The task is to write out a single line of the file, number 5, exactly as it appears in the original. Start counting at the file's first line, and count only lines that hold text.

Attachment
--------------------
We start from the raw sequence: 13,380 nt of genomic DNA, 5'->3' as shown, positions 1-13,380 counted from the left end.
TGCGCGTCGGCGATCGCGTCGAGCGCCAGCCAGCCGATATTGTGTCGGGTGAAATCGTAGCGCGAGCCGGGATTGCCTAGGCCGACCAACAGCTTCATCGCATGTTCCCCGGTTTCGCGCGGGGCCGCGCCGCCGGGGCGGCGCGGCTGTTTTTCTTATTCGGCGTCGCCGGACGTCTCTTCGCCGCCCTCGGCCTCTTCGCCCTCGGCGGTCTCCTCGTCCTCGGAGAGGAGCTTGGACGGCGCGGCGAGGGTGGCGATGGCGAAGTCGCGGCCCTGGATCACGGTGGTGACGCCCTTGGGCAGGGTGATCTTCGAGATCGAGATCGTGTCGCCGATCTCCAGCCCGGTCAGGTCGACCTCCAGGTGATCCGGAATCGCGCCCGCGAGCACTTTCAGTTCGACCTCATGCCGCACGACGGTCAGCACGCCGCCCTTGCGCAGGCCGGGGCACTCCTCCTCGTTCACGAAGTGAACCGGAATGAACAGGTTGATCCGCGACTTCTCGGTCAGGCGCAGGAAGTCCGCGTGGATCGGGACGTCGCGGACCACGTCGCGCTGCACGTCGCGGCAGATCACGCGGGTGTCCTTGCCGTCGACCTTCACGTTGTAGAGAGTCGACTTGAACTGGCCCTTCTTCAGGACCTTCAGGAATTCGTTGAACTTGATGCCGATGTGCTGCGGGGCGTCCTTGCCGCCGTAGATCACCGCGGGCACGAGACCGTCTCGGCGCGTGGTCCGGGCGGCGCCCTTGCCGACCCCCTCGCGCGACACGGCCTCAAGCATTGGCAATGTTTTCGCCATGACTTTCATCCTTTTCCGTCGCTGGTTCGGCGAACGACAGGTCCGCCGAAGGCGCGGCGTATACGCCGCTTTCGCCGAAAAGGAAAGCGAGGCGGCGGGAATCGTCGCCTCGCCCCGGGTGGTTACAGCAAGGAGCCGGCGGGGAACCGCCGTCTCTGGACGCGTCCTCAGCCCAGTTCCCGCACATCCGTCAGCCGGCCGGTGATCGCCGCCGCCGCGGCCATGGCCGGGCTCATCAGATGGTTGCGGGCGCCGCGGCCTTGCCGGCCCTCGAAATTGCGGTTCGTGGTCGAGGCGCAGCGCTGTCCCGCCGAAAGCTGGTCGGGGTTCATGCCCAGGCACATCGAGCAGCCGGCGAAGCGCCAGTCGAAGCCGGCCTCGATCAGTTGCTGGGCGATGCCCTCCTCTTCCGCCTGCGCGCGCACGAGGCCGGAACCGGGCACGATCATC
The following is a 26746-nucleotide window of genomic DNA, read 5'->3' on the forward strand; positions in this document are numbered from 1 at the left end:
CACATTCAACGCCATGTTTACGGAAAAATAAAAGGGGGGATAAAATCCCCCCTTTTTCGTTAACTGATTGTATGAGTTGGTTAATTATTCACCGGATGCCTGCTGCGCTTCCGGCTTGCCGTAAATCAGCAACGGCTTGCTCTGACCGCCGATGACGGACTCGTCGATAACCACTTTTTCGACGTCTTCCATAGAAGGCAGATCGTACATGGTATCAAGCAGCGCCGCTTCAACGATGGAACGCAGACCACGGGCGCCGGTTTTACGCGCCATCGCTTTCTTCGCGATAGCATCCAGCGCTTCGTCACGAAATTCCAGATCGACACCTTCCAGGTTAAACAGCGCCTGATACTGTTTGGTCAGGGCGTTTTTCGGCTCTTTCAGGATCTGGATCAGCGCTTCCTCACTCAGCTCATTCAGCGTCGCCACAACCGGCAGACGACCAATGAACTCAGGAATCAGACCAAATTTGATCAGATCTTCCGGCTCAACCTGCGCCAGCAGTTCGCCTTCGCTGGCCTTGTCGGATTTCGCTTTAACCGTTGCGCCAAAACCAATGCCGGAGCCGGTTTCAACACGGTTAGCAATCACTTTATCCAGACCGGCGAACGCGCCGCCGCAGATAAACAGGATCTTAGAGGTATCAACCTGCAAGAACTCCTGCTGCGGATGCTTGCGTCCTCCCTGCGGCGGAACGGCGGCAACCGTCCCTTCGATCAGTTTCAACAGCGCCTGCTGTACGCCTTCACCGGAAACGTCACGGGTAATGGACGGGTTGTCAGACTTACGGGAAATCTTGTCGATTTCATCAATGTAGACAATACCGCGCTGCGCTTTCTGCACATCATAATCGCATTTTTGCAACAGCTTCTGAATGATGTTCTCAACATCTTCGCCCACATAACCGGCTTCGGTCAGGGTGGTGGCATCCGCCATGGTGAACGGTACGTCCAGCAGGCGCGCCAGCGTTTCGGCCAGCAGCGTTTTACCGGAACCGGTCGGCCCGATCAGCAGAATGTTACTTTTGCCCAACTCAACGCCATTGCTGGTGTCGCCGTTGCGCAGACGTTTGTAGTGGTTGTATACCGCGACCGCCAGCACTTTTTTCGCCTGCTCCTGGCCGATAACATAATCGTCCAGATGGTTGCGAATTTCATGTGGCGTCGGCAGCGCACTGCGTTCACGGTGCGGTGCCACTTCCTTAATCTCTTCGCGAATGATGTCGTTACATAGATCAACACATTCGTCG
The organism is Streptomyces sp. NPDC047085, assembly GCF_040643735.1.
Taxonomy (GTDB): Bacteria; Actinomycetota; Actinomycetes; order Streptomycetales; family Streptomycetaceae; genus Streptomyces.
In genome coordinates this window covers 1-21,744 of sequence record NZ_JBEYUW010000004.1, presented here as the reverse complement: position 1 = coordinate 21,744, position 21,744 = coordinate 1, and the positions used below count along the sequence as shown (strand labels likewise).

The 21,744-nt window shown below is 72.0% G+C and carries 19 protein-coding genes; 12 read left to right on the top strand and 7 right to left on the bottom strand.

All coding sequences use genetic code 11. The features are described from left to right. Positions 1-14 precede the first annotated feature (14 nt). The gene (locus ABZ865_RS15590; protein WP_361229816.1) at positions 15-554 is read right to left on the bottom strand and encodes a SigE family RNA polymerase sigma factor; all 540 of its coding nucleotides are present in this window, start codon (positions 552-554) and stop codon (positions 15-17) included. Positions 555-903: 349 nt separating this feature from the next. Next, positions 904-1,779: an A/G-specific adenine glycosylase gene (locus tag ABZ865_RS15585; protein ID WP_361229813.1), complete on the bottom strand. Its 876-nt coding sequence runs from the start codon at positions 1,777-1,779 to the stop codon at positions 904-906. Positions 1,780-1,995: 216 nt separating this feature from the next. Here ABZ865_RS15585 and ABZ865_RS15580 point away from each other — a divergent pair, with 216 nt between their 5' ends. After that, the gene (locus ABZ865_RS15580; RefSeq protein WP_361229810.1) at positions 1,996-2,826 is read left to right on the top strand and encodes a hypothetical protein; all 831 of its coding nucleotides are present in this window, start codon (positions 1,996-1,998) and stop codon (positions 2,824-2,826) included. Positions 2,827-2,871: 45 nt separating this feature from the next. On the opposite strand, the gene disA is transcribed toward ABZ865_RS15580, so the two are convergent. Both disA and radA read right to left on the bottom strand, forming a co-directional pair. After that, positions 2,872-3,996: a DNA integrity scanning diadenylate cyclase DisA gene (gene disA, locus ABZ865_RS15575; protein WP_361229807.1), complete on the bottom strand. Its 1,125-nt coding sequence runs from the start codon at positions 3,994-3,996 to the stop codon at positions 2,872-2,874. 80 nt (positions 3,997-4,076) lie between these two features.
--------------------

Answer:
The organism is Streptomyces sp. NPDC047085, assembly GCF_040643735.1.